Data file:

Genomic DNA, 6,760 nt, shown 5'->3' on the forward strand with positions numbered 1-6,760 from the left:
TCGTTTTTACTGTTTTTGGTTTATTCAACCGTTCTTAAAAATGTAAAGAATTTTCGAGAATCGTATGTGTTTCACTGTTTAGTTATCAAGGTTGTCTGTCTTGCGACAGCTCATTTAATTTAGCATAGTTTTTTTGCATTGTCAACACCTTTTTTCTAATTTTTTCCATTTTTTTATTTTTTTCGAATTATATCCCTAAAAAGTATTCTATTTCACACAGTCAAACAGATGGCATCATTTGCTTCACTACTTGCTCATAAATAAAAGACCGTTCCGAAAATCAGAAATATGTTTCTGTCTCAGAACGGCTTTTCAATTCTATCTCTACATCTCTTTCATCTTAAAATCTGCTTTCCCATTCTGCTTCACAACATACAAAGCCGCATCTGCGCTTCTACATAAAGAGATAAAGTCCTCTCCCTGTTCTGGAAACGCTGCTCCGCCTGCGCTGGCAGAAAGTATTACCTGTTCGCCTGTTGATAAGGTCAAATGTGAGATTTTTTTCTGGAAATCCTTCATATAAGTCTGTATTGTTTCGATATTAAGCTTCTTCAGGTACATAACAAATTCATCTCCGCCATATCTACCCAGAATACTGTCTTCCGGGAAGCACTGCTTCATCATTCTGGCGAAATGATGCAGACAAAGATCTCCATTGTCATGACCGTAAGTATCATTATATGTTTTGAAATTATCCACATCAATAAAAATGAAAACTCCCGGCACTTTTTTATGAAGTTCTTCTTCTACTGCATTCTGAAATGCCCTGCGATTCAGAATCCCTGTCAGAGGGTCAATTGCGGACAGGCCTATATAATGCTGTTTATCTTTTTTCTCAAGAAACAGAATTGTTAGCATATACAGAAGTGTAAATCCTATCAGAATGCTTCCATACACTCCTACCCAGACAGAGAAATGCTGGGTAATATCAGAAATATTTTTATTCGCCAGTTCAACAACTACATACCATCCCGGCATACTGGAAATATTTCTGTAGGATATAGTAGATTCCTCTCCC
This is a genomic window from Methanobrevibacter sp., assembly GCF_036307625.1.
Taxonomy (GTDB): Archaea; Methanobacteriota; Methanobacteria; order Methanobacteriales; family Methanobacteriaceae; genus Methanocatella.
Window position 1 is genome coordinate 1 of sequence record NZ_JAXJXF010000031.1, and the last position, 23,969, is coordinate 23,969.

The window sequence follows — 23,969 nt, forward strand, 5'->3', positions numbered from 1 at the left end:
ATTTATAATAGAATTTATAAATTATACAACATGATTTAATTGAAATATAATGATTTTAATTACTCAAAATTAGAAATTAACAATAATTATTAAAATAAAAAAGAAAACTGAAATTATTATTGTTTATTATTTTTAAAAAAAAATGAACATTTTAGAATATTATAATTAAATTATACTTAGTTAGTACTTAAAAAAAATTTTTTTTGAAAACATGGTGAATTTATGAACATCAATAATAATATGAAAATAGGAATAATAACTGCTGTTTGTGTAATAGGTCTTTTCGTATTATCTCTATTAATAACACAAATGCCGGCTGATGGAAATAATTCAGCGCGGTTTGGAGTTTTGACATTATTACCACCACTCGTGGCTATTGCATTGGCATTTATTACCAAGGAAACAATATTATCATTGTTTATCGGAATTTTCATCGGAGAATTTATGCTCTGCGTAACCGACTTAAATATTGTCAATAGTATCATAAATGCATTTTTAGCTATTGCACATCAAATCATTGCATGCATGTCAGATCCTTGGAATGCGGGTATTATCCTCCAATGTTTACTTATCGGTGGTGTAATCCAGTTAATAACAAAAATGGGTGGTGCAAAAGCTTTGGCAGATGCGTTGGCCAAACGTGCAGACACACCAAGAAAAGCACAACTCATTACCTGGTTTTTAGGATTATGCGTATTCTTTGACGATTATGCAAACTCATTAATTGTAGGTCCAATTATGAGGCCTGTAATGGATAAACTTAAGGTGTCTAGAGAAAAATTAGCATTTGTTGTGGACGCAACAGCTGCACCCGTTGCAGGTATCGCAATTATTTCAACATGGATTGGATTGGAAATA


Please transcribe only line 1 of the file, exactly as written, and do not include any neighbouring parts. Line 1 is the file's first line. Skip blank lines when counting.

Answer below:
Genomic DNA, 6,760 nt, shown 5'->3' on the forward strand with positions numbered 1-6,760 from the left: